High Court confirms limitation period for commencing actions to claw back unpaid council rates
The High Court of Australia (High Court) unanimously dismissed an appeal brought by Brisbane City Council (the Council) where it sought to recover overdue and unpaid rates (with interest), levied upon the rateable land of Mr Amos (Amos) for the period 30 April 1999 to 9 January 2012.
The issue before the High Court in Brisbane City Council v Amos  HCA 27 (the Decision) was which of two potentially applicable limitation periods under the Limitations of Actions Act 1974 (Qld) (the Queensland Limitations of Actions Act) applied.
The High Court determined that both of the relevant limitation periods under the Queensland Limitations of Actions Act applied to the Council’s action and were capable of concurrent operation. The result of the High Court’s finding was that Amos was free to invoke by way of defence the limitation period which was shorter and more advantageous to him, thereby avoiding his obligations to repay the overdue and unpaid council rates.
Pursuant to the City of Brisbane Act 2010 (Qld) (City of Brisbane Act), the Council has powers to levy rates and charges. Further, the Local Government Act 1993 (Qld) (the Queensland LG Act) provides that overdue rates and charges are a charge on the land.
The Council sought to recover overdue and unpaid rates with interest upon the rateable land of Amos, however, he resisted the Council’s claim on the basis that the action was brought after the expiration of the relevant limitation period pursuant to the Queensland Limitations of Actions Act.
The key issue in dispute was whether a 6 or 12 year limitation period would take priority. Pursuant to section 26 of the Queensland Limitations of Actions Act, actions to recover money secured by mortgage or charge on property (real or personal) or to recovery proceeds of the sale of land must be brought within 12 years from the date on which the right to receive the money accrued.
While section 10 of the Queensland Limitations of Actions Act provides actions founded on contract, tort, award or by the virtue of any enactment, shall not be brought after the expiration of 6 years from the date on which the case of action arose.
As the power for the Council to impose rates is sourced in an enactment, the 6 year limitation period in section 10 of the Queensland Limitations of Actions Act applied. However, the Council levied rates on Amos’ rateable land pursuant to section 95 of the City of Brisbane Act, which led the Council to believe that the 12 year limitation period should apply under section 26 of the Queensland Limitations of Actions Act.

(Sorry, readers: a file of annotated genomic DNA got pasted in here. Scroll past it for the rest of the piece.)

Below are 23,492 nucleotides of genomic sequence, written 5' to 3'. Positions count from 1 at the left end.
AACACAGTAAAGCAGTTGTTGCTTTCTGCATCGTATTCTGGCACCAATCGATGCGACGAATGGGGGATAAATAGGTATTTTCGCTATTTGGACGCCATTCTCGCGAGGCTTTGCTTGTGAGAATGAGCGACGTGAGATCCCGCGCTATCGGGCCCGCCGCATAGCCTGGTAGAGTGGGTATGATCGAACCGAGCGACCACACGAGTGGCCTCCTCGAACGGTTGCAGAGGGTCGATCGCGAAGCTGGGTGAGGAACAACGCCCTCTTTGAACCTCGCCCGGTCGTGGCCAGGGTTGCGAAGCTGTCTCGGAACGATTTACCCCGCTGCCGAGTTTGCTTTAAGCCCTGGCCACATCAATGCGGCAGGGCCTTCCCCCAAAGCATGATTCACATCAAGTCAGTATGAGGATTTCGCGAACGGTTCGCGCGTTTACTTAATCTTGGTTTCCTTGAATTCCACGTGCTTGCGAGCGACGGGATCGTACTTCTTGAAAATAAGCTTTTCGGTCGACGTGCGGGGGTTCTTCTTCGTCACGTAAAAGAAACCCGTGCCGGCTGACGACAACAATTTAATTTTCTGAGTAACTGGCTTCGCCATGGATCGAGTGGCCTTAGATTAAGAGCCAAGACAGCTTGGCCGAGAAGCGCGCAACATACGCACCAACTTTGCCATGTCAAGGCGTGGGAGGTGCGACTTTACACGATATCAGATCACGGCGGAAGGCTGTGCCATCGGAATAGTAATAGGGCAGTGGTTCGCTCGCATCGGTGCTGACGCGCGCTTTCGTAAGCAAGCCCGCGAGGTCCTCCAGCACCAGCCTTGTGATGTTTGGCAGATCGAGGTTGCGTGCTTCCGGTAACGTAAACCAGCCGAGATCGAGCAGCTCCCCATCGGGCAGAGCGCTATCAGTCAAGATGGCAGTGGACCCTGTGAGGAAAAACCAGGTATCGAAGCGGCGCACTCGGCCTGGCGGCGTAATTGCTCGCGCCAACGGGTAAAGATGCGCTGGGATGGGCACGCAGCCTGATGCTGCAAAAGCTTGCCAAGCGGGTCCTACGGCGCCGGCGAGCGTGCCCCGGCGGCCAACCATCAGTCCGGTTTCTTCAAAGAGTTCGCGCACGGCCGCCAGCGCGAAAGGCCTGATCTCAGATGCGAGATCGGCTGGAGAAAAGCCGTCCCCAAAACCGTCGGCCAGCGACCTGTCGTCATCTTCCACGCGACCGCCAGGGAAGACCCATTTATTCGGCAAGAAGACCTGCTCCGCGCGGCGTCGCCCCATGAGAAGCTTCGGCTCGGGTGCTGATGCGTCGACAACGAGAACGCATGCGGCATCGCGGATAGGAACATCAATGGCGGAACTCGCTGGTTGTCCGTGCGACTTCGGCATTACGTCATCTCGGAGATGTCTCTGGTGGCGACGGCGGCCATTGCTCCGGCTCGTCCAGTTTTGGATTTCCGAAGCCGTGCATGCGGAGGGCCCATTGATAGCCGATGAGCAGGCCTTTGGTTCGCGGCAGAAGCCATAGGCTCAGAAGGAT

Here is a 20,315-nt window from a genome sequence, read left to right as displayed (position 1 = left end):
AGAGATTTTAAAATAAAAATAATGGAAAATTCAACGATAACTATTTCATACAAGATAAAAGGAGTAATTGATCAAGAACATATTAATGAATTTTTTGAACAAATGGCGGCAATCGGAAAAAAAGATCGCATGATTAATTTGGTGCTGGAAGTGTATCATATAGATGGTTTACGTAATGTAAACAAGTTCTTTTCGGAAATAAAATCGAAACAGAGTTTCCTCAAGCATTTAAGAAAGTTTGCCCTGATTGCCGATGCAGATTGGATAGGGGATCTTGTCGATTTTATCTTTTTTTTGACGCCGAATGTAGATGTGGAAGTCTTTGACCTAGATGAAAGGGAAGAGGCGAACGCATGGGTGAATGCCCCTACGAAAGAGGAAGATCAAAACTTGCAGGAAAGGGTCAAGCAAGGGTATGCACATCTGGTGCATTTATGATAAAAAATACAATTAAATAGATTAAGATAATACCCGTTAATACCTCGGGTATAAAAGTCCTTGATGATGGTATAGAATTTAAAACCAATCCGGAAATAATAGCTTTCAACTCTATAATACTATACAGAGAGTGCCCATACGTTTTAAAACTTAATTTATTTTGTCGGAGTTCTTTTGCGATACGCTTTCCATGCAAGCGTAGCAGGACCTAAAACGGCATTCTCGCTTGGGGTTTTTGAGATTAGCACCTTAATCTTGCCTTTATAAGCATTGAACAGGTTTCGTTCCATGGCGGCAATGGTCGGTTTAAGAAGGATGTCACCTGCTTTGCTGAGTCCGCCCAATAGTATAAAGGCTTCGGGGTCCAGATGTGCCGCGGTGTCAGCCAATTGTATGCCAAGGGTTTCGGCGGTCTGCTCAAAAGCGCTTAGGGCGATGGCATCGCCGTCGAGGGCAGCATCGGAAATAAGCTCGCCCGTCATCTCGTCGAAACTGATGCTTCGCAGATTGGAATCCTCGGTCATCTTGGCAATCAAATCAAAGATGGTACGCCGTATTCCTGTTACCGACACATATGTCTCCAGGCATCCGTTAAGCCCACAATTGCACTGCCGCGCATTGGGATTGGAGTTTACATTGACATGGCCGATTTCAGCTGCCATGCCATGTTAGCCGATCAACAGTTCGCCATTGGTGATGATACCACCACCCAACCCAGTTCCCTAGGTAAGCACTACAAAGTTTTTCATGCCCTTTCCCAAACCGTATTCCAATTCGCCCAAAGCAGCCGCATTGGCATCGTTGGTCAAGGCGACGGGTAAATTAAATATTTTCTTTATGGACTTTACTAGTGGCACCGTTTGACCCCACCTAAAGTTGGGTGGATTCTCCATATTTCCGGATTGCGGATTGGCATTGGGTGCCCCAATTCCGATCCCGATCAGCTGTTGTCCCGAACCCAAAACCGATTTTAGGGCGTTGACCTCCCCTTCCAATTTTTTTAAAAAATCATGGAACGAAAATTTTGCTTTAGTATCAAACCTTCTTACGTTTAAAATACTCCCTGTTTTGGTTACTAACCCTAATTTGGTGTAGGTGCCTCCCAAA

Much of the High Court’s Decision involved an analysis of the history of the Queensland Limitations of Actions Act and the statutory interpretation of both of the limitation periods applicable to the Council’s claim.
The High Court referred to the decision of Barnes v Glenton  1 GB 885 (Barnes), which has been consistently followed by judicial authority, writers and legal practitioners for in excess of a century. The relevant principle which arose from Barnes was that the application of two limitation periods to personal claims meant that a defendant could plead the shorter limitation period. The Council urged the High Court to depart from the decision in Barnes, however, it refused to do so.
The High Court confirmed that the limitation periods under sections 10 and 26 of the Queensland Limitations of Actions Act are capable of concurrent operation in relation to the same action brought by the Council. Consistent with Barnes, Amos was therefore able to invoke by way of defence that the 6 year limitation period, being more advantageous to him, applied. The Council’s claim to recover the overdue and unpaid rates and interest therefore failed.
Impacts on local government councils in South Australia
Equivalent provisions of the Queensland Limitations of Actions Act exist within South Australia in the Limitations of Actions Act 1936 (SA) (SA Limitations of Actions Act). In particular, in South Australia, pursuant to section 33 of the SA Limitations of Actions Act, a limitation period of 15 years applies in respect of the recovery of money charged on land and legacies. This provision is equivalent to section 26 of the Queensland Limitations of Actions Act. Similarly, section 35 of the SA Limitations of Actions Act provides a 6 year limitation period for actions on contract and in tort. The effect of the Decision may therefore result in ramifications for local government councils in South Australia who wish to recover overdue rates from their ratepayers after a significant period of time.
We therefore recommend that councils take care to act quickly in respect of rates debts using the various tools available to them pursuant to the Local Government Act 1999 (SA) (the SA LG Act). For example, a council may write to the lessee or licensee of land in respect of which rates have fallen due and require them to pay to the council rent or other consideration in satisfaction of the liability. Further, if necessary, a council may sell land if the rates in respect of that land have been in arrears for three years or more.
For more specific information on any of the material contained in this article please contact Felice D’Agostino on 8210 1202 or FD’Agostino@normans.com.au or Dale Mazzachi on +61 8 8210 1221 or DMazzachi@normans.com.au.